Suggested Resources

  1. venice

    Song lyrics by venice -- Explore a large variety of song lyrics performed by venice on the Lyrics.com website.

Etymology and Origins

  1. Venice

    After the Veneti, the early inhabitants of the district.

Anagrams for Venice »

  1. evince

  2. cevine

How to pronounce Venice?

How to say Venice in sign language?


  1. Chaldean Numerology

    The numerical value of Venice in Chaldean Numerology is: 7

  2. Pythagorean Numerology

    The numerical value of Venice in Pythagorean Numerology is: 4

Examples of Venice in a Sentence

  1. Chie Lunn:

    We're standing right now outside of the only public library in Venice, and when you think about the fact that the library is right here and this is our parking lot and this is where our children are supposed to go and get a book and read, and this is where our students are supposed to be.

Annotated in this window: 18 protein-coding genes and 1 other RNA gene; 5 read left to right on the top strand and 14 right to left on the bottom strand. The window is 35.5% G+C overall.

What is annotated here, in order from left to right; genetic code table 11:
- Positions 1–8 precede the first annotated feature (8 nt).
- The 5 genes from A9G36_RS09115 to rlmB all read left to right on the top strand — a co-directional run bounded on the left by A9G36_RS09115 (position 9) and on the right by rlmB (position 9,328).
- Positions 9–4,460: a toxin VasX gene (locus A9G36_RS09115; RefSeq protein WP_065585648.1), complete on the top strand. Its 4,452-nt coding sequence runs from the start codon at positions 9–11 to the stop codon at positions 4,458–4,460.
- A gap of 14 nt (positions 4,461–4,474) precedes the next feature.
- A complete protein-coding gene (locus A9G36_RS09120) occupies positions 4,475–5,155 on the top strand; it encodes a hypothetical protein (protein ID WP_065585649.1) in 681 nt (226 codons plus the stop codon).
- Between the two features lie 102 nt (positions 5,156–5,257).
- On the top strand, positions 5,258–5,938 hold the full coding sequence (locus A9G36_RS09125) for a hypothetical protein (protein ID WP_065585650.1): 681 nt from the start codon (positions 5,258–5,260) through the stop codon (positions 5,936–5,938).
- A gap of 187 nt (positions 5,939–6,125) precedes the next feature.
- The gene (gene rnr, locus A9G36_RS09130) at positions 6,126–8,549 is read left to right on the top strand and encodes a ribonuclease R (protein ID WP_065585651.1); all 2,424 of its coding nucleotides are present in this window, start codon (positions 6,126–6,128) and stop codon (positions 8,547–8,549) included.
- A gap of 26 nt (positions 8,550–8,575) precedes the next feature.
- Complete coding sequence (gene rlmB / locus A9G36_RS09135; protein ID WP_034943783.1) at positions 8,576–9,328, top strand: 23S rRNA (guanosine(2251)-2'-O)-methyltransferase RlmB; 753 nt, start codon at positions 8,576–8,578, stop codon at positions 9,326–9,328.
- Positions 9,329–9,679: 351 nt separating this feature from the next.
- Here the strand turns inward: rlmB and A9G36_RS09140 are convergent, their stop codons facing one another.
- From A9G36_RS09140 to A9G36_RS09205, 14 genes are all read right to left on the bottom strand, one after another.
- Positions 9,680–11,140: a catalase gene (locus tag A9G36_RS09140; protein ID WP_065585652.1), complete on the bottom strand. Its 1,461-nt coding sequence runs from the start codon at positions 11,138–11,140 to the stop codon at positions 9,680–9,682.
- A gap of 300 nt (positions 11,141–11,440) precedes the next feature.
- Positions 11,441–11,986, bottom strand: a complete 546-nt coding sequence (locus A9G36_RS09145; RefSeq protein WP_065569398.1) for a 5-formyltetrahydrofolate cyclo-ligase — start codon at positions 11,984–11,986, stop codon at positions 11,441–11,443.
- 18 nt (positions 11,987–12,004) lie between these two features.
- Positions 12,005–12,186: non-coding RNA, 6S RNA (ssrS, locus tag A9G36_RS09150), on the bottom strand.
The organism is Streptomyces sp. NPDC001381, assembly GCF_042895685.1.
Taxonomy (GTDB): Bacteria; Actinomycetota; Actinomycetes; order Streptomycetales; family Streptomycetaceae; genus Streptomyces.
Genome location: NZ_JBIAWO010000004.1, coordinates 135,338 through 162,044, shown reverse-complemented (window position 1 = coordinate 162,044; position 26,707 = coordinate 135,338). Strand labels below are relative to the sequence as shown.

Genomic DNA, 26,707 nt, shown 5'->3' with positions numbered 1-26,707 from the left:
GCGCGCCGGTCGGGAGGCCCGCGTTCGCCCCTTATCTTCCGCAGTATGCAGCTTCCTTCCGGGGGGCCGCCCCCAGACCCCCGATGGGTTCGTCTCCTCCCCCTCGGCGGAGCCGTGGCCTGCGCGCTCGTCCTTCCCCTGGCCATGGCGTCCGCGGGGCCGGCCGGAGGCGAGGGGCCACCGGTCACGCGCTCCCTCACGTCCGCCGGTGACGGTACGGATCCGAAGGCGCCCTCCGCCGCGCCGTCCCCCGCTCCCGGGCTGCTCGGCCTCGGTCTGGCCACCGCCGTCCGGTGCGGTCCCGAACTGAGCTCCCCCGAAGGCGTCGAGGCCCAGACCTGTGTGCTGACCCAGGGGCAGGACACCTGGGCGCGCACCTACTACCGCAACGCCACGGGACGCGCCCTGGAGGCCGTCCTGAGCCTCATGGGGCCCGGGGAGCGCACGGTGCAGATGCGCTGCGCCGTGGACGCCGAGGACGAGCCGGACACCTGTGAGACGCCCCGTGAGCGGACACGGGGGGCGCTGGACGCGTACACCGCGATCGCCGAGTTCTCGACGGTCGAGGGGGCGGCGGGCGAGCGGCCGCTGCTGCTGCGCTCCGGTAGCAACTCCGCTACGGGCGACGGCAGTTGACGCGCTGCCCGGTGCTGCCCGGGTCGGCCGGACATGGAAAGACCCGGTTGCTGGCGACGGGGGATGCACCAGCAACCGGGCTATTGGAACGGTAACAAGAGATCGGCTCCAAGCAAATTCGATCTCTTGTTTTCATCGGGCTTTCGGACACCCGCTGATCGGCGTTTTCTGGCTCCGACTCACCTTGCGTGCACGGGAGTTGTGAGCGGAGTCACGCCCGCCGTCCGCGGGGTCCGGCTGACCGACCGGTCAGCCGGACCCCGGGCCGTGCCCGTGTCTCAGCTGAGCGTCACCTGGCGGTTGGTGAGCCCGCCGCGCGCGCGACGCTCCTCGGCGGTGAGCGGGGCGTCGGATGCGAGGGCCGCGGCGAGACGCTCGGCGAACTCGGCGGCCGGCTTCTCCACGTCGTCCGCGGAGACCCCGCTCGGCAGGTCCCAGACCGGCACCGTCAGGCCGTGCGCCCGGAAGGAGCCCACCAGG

2. Mariarita Signorini:

    Venice is unique and we cannot allow it to be destroyed even more than it has been already, venice is one of the most endangered cities in the world.

  3. Marcin Wolny:

    The bill is yet another try to subordinate the court to the executive power, and we fear that it will block all cases judged by the court, this bill will absolutely not end the row with the European Commission or the Venice Commission.

  4. Wolfgang Schaeuble:

    We will have to change our lives, it's certainly a great pleasure to fly off to the Maldives or visit Venice. But in future we will have to indulge that pleasure more sparingly.

  5. Luigi Brugnaro:

    Venice is on its knees, the damage will run into hundreds of millions of euros.